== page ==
The ever-growing costs of pollution in the Chesapeake, Anacostia
Two recent insightful articles by David A. Fahrenthold build on the tiresome history of broken promises pertaining to the rampant pollution in area watersheds.
The Feb. 1 Metro article "Cleanup idea for bay brings deluge of protests" said the debate between environmentalists and developers "could be an early test of the Chesapeake's actual political capital." The debate is over in Virginia, and the Chesapeake Bay came in dead-last. The "new [stormwater] rules approved by former governor Timothy M. Kaine," to which the article referred, were already heavily diluted last fall by state bureaucrats unable to withstand the lobbying might of the development industry. With the new Republican order in Richmond, even that small Band-Aid is threatened.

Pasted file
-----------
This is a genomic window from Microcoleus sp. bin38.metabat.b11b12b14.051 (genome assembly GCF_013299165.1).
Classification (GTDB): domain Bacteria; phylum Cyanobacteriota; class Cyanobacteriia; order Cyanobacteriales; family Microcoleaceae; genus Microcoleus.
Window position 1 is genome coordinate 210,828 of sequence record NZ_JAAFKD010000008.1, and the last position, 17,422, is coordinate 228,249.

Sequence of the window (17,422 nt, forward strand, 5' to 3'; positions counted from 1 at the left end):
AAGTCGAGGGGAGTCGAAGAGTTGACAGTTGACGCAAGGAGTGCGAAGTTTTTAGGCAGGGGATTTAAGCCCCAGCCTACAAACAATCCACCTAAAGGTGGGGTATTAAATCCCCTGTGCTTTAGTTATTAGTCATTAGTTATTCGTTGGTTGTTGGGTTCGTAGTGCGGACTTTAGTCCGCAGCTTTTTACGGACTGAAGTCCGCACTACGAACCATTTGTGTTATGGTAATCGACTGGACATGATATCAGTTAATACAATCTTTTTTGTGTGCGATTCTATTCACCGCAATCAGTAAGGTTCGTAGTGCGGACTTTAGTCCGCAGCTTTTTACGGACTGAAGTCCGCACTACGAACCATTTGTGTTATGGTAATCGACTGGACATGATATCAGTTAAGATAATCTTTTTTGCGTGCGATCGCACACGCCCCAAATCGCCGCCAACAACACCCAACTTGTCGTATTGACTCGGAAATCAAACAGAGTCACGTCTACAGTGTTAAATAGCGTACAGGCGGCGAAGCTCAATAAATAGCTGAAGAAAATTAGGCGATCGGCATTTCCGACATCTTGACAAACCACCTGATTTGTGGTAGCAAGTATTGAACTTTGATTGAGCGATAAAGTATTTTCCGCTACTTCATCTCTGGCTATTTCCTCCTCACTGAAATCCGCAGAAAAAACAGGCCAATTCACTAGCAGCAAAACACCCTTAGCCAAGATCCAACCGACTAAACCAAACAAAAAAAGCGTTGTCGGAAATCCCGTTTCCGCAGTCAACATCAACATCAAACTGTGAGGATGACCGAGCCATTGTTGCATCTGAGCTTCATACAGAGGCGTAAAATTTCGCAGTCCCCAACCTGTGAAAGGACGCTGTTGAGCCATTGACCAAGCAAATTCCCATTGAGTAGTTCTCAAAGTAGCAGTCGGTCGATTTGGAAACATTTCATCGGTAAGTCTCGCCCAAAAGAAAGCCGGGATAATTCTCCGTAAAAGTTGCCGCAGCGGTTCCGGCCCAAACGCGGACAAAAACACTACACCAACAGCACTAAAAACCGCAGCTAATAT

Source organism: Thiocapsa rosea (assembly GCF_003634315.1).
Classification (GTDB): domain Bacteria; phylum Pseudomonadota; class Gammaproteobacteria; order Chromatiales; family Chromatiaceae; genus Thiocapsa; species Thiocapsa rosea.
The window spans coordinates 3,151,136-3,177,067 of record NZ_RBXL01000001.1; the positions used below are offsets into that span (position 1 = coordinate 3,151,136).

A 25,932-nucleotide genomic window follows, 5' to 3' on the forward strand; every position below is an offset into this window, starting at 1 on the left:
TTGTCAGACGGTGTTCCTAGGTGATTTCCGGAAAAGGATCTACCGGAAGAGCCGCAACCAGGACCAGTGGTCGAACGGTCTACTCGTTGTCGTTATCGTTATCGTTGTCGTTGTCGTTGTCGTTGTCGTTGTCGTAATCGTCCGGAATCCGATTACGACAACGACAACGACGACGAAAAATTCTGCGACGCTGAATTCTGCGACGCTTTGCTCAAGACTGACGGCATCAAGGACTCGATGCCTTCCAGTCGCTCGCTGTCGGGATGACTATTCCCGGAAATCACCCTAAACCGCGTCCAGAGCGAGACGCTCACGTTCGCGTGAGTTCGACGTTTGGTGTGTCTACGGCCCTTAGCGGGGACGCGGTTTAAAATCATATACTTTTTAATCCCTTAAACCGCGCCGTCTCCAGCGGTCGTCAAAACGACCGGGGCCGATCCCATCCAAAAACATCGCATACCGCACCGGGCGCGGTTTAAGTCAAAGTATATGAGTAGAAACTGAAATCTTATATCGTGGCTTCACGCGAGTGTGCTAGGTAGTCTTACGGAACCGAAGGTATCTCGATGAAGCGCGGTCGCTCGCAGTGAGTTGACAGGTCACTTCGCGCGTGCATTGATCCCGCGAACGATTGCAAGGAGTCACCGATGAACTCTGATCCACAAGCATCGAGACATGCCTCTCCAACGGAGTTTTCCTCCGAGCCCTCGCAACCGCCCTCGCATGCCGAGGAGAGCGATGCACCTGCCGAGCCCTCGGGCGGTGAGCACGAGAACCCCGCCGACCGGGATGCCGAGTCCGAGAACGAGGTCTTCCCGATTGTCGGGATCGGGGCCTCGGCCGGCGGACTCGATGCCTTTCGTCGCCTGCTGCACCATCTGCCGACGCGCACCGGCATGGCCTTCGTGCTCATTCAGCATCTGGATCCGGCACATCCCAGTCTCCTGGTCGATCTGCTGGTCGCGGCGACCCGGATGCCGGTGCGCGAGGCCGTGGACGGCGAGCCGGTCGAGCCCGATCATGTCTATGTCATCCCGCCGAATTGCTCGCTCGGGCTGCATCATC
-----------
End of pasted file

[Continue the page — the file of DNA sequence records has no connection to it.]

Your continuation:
Mr. Fahrenthold's Feb. 2 Health article about the Anacostia River did readers a service by exposing the fallacy of the developers' argument that preventing stormwater runoff is too expensive. As he pointed out, it's pollution -- not prevention -- that's expensive. Virginia's improbity will not save money; it will only ensure that the expense of coping with the resulting pollution falls on the broad society, rather than upon those who caused it.
The D.C. Water and Sewer Authority's $2 billion plan to mitigate destruction that could have been avoided by proper on-site containment is just one tiny example.
John Haldeman, Williamsburg
The writer is vice chair of membership of the James City County Citizens' Coalition.